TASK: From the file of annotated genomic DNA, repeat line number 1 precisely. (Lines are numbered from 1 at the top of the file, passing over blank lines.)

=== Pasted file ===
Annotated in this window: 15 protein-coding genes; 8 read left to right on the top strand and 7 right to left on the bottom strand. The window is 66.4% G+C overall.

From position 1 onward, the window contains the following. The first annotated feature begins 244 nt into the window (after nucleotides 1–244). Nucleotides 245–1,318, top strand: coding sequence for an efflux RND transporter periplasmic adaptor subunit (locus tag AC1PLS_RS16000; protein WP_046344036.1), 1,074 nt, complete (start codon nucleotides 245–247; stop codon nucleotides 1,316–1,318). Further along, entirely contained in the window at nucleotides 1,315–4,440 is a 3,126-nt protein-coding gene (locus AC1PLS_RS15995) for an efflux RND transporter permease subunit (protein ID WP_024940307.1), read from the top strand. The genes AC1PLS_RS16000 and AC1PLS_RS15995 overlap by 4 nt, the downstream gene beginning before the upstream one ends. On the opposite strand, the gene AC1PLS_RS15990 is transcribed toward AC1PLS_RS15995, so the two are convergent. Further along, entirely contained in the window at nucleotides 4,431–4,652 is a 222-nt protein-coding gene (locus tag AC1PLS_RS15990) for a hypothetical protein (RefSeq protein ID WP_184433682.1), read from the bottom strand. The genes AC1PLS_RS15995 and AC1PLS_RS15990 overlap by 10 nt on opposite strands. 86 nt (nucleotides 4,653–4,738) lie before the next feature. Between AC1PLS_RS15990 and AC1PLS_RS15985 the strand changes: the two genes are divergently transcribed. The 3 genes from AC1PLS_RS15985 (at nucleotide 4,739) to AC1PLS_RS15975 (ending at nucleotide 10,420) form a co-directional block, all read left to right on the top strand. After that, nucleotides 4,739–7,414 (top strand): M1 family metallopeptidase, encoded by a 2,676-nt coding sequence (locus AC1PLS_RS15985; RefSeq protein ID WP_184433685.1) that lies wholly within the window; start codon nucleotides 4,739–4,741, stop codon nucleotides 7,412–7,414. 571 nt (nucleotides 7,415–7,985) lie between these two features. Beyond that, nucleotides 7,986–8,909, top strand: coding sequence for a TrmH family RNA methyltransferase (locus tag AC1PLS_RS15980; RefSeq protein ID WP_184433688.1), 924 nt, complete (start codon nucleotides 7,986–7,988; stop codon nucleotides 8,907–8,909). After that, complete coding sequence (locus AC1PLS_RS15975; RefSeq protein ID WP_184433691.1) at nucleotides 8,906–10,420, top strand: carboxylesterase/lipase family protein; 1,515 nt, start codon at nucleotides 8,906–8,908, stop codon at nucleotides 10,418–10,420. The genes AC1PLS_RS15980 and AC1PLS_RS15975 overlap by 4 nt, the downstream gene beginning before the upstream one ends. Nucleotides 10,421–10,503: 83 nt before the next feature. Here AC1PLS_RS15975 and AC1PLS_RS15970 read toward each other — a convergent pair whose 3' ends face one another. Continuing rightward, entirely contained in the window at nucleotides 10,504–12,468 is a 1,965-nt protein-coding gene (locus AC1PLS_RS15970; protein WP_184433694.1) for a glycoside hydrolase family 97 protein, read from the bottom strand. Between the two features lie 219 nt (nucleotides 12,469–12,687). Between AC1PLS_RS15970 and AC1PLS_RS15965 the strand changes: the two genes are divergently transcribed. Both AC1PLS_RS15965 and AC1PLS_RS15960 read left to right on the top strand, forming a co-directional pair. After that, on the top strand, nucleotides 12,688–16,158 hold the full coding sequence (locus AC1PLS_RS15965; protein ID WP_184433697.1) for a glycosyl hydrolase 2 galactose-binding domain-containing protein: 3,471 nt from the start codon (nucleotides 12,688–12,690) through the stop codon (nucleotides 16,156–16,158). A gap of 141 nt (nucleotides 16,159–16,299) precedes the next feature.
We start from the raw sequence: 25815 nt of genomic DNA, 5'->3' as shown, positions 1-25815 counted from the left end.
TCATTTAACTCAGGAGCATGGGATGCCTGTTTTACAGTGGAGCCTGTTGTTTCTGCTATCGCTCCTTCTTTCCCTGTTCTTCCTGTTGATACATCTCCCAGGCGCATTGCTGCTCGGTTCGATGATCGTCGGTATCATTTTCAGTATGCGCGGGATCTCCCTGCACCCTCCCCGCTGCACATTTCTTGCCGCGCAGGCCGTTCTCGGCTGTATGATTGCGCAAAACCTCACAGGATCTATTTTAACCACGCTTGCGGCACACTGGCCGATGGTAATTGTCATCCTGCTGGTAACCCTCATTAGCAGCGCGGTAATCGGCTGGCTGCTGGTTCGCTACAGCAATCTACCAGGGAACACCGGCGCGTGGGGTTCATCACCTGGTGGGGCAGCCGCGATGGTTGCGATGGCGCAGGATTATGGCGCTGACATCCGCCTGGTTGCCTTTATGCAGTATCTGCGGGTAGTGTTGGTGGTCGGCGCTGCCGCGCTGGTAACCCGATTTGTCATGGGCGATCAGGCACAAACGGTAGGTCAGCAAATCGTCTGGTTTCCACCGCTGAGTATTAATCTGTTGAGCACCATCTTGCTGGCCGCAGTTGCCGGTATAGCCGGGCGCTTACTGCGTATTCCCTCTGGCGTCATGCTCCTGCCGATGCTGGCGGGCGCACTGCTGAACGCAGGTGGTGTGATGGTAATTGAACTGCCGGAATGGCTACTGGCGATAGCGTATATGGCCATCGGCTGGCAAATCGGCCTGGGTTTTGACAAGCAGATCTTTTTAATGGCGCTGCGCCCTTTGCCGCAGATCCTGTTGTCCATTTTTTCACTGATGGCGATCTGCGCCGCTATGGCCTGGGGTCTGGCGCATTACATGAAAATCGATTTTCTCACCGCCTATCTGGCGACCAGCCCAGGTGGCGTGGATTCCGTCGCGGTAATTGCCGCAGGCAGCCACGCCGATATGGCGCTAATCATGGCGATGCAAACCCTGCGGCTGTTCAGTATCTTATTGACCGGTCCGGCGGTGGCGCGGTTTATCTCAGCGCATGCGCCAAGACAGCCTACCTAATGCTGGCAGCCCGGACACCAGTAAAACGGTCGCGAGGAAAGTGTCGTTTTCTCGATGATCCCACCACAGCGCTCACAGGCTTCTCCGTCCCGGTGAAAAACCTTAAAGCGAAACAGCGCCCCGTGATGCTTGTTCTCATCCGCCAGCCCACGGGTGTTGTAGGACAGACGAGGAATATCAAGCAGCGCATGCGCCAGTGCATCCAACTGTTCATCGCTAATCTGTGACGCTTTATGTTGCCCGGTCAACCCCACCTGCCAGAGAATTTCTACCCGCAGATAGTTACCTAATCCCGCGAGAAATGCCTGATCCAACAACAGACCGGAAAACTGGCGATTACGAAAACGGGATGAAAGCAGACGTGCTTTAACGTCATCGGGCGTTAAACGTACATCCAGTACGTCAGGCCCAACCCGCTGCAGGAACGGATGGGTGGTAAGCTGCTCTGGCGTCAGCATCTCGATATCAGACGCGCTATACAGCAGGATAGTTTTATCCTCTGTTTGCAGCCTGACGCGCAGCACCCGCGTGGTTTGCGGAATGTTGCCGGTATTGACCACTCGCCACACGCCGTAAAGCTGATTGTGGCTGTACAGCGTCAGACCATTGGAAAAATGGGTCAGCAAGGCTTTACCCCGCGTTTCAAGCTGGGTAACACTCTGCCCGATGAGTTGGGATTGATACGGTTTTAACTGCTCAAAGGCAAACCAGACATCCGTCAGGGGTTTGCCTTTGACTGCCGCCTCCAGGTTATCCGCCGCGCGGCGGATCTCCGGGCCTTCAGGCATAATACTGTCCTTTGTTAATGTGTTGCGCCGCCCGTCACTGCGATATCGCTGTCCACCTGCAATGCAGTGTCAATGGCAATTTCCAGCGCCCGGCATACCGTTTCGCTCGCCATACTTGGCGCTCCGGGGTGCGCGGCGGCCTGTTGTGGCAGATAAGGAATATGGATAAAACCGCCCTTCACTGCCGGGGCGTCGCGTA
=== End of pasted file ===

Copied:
Annotated in this window: 15 protein-coding genes; 8 read left to right on the top strand and 7 right to left on the bottom strand. The window is 66.4% G+C overall.